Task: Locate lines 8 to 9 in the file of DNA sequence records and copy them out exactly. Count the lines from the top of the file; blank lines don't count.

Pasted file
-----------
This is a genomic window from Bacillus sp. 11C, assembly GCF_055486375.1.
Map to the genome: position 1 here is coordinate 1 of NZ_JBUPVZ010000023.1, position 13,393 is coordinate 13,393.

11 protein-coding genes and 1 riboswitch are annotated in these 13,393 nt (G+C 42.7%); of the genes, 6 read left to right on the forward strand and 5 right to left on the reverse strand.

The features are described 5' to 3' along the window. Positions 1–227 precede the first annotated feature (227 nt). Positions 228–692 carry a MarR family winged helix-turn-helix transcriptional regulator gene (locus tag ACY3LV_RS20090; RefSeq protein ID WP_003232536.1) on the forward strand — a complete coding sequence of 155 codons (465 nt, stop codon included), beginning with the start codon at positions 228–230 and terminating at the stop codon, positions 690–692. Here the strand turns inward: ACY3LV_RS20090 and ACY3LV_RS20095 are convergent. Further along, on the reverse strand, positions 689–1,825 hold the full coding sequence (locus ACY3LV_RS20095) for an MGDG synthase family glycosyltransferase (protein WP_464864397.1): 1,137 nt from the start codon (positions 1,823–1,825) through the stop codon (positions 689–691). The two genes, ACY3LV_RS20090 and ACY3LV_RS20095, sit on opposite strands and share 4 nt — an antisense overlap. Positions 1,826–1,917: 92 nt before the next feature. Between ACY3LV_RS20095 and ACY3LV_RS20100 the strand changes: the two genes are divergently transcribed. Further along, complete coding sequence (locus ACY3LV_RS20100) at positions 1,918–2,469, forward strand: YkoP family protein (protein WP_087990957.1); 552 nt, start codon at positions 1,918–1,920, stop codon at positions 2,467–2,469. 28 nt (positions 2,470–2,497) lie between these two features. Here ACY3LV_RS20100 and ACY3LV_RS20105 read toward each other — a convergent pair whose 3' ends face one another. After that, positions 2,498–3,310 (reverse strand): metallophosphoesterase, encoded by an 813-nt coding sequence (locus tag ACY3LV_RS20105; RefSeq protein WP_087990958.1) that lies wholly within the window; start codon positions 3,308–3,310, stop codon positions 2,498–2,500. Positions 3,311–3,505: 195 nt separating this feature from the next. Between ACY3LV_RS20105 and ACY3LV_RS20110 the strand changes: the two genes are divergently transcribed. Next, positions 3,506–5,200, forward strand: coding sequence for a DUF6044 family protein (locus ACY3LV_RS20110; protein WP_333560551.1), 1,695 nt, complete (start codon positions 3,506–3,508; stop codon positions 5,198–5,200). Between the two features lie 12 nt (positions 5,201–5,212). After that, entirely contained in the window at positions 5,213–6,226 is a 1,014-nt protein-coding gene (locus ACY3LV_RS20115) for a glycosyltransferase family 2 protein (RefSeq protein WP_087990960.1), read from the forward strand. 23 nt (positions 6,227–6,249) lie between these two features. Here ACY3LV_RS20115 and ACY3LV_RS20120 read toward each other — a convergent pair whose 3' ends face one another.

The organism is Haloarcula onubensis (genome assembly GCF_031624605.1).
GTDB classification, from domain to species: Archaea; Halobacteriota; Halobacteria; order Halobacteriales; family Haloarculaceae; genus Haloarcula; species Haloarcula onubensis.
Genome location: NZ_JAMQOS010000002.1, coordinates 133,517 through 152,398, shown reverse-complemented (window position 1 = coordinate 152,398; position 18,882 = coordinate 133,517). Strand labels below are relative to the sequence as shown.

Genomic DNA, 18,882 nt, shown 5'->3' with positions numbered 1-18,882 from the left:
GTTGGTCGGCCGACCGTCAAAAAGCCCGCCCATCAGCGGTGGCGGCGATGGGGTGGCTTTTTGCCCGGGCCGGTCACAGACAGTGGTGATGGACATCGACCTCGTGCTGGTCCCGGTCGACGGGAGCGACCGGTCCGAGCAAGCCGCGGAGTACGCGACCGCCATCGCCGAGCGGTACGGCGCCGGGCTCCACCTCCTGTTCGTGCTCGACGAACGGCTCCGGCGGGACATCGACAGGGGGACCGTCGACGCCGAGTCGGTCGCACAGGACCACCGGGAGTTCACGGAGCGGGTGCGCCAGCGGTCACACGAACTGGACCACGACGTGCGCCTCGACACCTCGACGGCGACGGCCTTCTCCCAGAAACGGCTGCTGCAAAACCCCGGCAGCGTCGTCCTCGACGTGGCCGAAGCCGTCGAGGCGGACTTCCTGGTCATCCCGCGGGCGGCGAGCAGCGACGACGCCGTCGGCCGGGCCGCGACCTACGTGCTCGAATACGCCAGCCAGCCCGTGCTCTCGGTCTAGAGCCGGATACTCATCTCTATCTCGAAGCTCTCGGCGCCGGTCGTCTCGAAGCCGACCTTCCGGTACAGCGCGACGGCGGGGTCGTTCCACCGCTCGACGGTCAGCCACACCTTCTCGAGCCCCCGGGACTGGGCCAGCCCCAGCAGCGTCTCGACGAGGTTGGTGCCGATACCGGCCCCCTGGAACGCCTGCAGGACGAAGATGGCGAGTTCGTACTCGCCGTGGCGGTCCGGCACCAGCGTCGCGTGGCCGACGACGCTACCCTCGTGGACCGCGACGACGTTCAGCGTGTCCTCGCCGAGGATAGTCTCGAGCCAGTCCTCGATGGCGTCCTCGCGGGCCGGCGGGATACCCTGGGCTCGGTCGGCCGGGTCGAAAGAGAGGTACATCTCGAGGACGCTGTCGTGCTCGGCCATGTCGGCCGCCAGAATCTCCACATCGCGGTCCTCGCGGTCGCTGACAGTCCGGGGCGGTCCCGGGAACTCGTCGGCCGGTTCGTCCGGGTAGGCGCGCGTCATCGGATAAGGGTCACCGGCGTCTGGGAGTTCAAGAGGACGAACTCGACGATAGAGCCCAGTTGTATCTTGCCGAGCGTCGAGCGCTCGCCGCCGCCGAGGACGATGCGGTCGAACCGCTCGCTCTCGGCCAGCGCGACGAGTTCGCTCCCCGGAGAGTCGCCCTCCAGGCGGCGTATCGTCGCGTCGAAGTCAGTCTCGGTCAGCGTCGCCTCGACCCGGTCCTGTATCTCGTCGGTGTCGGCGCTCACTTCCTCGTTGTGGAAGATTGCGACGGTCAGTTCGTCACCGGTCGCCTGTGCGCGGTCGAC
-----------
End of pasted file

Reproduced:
Genomic DNA, 18,882 nt, shown 5'->3' with positions numbered 1-18,882 from the left:
GTTGGTCGGCCGACCGTCAAAAAGCCCGCCCATCAGCGGTGGCGGCGATGGGGTGGCTTTTTGCCCGGGCCGGTCACAGACAGTGGTGATGGACATCGACCTCGTGCTGGTCCCGGTCGACGGGAGCGACCGGTCCGAGCAAGCCGCGGAGTACGCGACCGCCATCGCCGAGCGGTACGGCGCCGGGCTCCACCTCCTGTTCGTGCTCGACGAACGGCTCCGGCGGGACATCGACAGGGGGACCGTCGACGCCGAGTCGGTCGCACAGGACCACCGGGAGTTCACGGAGCGGGTGCGCCAGCGGTCACACGAACTGGACCACGACGTGCGCCTCGACACCTCGACGGCGACGGCCTTCTCCCAGAAACGGCTGCTGCAAAACCCCGGCAGCGTCGTCCTCGACGTGGCCGAAGCCGTCGAGGCGGACTTCCTGGTCATCCCGCGGGCGGCGAGCAGCGACGACGCCGTCGGCCGGGCCGCGACCTACGTGCTCGAATACGCCAGCCAGCCCGTGCTCTCGGTCTAGAGCCGGATACTCATCTCTATCTCGAAGCTCTCGGCGCCGGTCGTCTCGAAGCCGACCTTCCGGTACAGCGCGACGGCGGGGTCGTTCCACCGCTCGACGGTCAGCCACACCTTCTCGAGCCCCCGGGACTGGGCCAGCCCCAGCAGCGTCTCGACGAGGTTGGTGCCGATACCGGCCCCCTGGAACGCCTGCAGGACGAAGATGGCGAGTTCGTACTCGCCGTGGCGGTCCGGCACCAGCGTCGCGTGGCCGACGACGCTACCCTCGTGGACCGCGACGACGTTCAGCGTGTCCTCGCCGAGGATAGTCTCGAGCCAGTCCTCGATGGCGTCCTCGCGGGCCGGCGGGATACCCTGGGCTCGGTCGGCCGGGTCGAAAGAGAGGTACATCTCGAGGACGCTGTCGTGCTCGGCCATGTCGGCCGCCAGAATCTCCACATCGCGGTCCTCGCGGTCGCTGACAGTCCGGGGCGGTCCCGGGAACTCGTCGGCCGGTTCGTCCGGGTAGGCGCGCGTCATCGGATAAGGGTCACCGGCGTCTGGGAGTTCAAGAGGACGAACTCGACGATAGAGCCCAGTTGTATCTTGCCGAGCGTCGAGCGCTCGCCGCCGCCGAGGACGATGCGGTCGAACCGCTCGCTCTCGGCCAGCGCGACGAGTTCGCTCCCCGGAGAGTCGCCCTCCAGGCGGCGTATCGTCGCGTCGAAGTCAGTCTCGGTCAGCGTCGCCTCGACCCGGTCCTGTATCTCGTCGGTGTCGGCGCTCACTTCCTCGTTGTGGAAGATTGCGACGGTCAGTTCGTCACCGGTCGCCTGTGCGCGGTCGAC